The Soul of A Christian

25 November 2022

The soul of a Christian should be delicate, sensitive and emotional. It should take wings, live dreams, fly into infinity, into the stars, into God’s majesty, into silence.

If it wants to be Christian, it must become a creator. That’s it. It has to feel pain. To love and to feel pain. To feel pain for the person it loves. Love makes an effort for the beloved. All night it runs, it keeps a look out, it bloodies its feet in an effort to meet its beloved. It makes sacrifices, brooks no opposition, is unconcerned by threats or difficulties, because of love. Love for Christ is another matter, infinitely more sublime.

So when we say love, it’s not the virtues that we’ll acquire, but a heart that’s loving towards Christ and other people. That’s where we should pay the whole of our attention. We see a mother holding her child in her arms, kissing it with longing in her soul. We see her face lit up when she’s holding her little angel. When people of God see this, it makes an impression and they say yearningly: ‘If only I had this desire for God, for Christ, for our Lady, for our Saints’. Yes, this is how we should love Christ, God. You long for it, you want it and you gain it by God’s grace.

But are we aflame for Christ? When we’re exhausted, do we run to the Beloved, in prayer, to find rest, or do we make it a chore and say: ‘Oh dear. Now I have to say my prayers…’. What’s missing that we should feel like that? Ardent love for God is what’s missing. There’s no value at all in prayer like that. In fact, it might actually be a bad thing.

If our soul wanders off and becomes unworthy of Christ’s love, he severs our connection with him, because he doesn’t want ‘coarse’ souls near him. The soul has to come round again, to become worthy of Christ, to repent ‘unto seventy times seven’. True repentance will bring sanctification. It’s no good saying ‘The years have gone by and I’m not worthy’ and suchlike; but you can say ‘I remember the dog days, when I wasn’t living close to God’. I’ve had empty days like that in my own life. I was twelve years old when I set off for the Holy Mountain. Were they not years, as well? I may have been only a child but I lived far from God all that time.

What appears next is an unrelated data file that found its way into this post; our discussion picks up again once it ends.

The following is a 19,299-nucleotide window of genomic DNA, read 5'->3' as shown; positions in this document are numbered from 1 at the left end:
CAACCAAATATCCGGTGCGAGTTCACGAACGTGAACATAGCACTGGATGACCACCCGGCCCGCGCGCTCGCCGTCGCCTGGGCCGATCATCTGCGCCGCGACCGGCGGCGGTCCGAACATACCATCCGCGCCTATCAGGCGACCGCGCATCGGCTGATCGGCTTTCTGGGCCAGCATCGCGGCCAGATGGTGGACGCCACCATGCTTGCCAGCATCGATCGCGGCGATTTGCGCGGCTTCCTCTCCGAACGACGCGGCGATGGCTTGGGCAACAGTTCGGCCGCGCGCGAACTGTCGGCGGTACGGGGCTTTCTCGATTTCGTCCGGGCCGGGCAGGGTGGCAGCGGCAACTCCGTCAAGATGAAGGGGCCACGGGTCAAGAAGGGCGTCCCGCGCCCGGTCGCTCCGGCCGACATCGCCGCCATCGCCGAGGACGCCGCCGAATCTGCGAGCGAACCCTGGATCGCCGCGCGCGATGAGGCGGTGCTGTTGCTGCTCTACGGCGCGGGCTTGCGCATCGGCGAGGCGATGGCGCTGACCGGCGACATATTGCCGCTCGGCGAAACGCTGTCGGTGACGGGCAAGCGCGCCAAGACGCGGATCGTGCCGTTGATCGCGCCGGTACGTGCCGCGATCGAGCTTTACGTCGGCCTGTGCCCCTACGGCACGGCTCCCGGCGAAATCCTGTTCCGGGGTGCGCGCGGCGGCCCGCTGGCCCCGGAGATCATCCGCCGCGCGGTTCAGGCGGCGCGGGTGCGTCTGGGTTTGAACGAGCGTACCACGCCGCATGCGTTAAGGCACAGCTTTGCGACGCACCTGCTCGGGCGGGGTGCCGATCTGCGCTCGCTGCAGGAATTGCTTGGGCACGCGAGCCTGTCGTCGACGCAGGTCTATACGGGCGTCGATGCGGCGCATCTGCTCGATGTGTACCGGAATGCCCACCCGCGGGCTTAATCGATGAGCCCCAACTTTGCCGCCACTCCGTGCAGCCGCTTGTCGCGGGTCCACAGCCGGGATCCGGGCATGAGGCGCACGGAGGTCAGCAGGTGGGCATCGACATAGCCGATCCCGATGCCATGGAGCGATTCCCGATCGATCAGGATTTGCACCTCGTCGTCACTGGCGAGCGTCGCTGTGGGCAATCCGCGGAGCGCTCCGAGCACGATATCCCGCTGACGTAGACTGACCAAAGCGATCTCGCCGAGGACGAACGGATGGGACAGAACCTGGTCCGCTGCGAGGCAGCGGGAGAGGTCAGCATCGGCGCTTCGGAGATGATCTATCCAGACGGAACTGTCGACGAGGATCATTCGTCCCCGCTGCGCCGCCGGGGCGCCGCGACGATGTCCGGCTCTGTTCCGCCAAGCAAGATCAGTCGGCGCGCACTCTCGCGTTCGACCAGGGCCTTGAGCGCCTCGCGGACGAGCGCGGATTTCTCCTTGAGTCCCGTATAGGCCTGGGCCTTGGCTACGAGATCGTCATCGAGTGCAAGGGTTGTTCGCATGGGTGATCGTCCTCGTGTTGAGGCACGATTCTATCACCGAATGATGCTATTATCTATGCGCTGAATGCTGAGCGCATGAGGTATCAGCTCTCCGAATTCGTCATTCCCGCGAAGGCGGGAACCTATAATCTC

Listen to what Ignatij Brianchaninov says: ‘A bodily and spiritual task that is not painful or laborious never benefits those who perform it, because the kingdom of heaven is ravaged and “the violent seize it”. Saying this, he [Christ] meant strenuous bodily ascetic effort’.

When you love Christ, you make an effort, but it’s a blessed effort. You suffer, but all’s well. You do prostrations, you pray because that’s desire, desire for God. Labor, desire, passion, longing, exultation, joy and love. Effort, in order to experience Christ. But this effort isn’t enforced; you’re not made to do it. Whatever you do as a chore is very bad for you, both as regards your inner self and what you’re actually doing. The pushing and shoving provokes a reaction. But labor for Christ, real desire, is love of Christ, it’s sacrifice, it’s resolution. It’s what David felt: ‘My soul yearns and faints for the courts of the Lord’. My soul longs and melts from love of God. What David says fits in with a verse from Veritis [G. Veritis, 1915-1948] that I like:

‘I long to experience the company of Christ, until the last moment comes for me to depart’.

It takes care and effort if we’re to understand what we read and to take it to heart. This is the labor we must undertake. Then we’ll find compunction, warmth and tears without having to make an effort. These follow; they’re gifts from God. Ardent love requires effort. When you understand the hymns, the canons and the scriptures, you’re drawn in, rejoicing; you enter the truth, rejoicing. As David says: ‘You have given gladness to my heart’. In this way you enter into  compunction spontaneously and without shedding blood over it, you see.

I just want to hear the words of the Fathers, the ascetics, the words of the Old and New Testaments. I want to revel in them. They develop divine love. It’s what I want and I try, but I can’t. I fell ill and the spirit’s willing but the flesh is weak. I can’t do prostrations. Nothing. I really want to be on the Holy Mountain, to do prostrations, to pray, to celebrate the Liturgy and be with another ascetic. Or two would be better. Christ himself said so: ‘Wherever two or three are gathered in my name, I am there with them’.